would want to be president, to put your friends in jobs, they can't even do that. it is a very odd thing. that is the easy part. there are jobs where there are people whose life ambition it is to be that assistant secretary, and use be a will to pick one. >> those people were all part of the republican establishment. the republican party, the people who were the kind of people you would draw this cabinet from, were all against trump. many of them were never trump. >> and he is holding it against them for being against him. >> but you still have to staff a government. havederstanding is they
minders at lower levels they put out to >> it's like the soviets. you have the party chief. >> they don't need all these officers. the soviet in system, there was an overarching ideology that at least topically guided people in a policy direction. knowis case, what do you about the policy of the department of commerce? >> it will be all executive orders all the time. >> this is a question about the institutional strength in terms of governmental terms. the two executive orders on the travel ban, courts have prevented it. a showdown in which trump is asserting executive supremacy, which is not an irrational doctrine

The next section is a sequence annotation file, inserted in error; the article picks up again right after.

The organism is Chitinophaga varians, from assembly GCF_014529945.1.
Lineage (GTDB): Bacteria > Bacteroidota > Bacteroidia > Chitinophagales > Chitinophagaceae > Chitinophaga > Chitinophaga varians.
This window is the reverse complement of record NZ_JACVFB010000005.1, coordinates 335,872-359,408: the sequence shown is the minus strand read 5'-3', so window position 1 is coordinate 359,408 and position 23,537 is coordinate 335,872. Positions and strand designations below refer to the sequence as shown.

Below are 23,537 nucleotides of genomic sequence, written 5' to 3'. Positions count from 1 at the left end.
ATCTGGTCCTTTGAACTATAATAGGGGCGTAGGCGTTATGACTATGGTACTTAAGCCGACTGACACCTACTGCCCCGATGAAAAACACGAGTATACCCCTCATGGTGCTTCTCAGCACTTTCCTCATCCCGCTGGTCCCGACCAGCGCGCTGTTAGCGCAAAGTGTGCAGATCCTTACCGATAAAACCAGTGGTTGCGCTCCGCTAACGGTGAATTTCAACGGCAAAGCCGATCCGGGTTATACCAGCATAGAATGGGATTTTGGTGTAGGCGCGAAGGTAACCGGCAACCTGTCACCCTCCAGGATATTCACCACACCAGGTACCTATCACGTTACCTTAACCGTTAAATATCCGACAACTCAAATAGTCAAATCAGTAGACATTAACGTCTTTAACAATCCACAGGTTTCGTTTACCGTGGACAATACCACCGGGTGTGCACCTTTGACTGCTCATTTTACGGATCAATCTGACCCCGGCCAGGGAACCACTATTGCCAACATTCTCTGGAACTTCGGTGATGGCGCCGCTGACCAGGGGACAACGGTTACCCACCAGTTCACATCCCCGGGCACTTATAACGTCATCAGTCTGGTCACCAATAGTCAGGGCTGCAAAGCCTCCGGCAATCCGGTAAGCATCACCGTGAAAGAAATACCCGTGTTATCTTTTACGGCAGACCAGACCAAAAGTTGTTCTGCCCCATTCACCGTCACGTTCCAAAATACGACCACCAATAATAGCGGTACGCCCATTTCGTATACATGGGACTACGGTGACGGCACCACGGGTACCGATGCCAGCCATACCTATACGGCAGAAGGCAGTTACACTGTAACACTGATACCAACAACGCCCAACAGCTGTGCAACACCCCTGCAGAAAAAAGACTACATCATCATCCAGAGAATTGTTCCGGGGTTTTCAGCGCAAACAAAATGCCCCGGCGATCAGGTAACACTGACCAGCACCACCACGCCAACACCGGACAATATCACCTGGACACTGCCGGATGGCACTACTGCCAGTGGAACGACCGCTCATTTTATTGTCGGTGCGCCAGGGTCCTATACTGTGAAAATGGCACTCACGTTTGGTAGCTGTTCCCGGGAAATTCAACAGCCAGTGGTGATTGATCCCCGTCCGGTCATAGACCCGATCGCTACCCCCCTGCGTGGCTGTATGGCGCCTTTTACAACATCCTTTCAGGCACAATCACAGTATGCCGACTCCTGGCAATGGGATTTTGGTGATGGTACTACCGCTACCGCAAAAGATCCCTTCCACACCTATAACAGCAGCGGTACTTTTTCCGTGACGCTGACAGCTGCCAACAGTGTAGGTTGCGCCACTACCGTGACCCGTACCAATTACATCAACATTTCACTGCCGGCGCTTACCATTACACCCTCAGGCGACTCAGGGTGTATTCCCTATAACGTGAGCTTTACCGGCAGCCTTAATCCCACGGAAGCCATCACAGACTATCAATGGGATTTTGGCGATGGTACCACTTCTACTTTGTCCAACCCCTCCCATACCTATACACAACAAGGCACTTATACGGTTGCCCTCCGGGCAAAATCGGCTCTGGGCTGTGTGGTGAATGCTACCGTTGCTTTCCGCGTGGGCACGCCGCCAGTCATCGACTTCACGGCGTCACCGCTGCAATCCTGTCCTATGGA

constitutionally. the national security act of 1952 gibson strong powers, strong executive powers over the immigration system. courts have no right to intervene, not using a constitutional or legislative framework to say what he is doing is wrong, so you would ignore them. approval dare take on the entirety of the federal judiciary? >> yes. >> he could, he has not. >> another peculiarity of our system is the existence of an essentially sovereign court. it was not designed to be this way. courtilure of the supreme was forced to do the job that other branches could not do.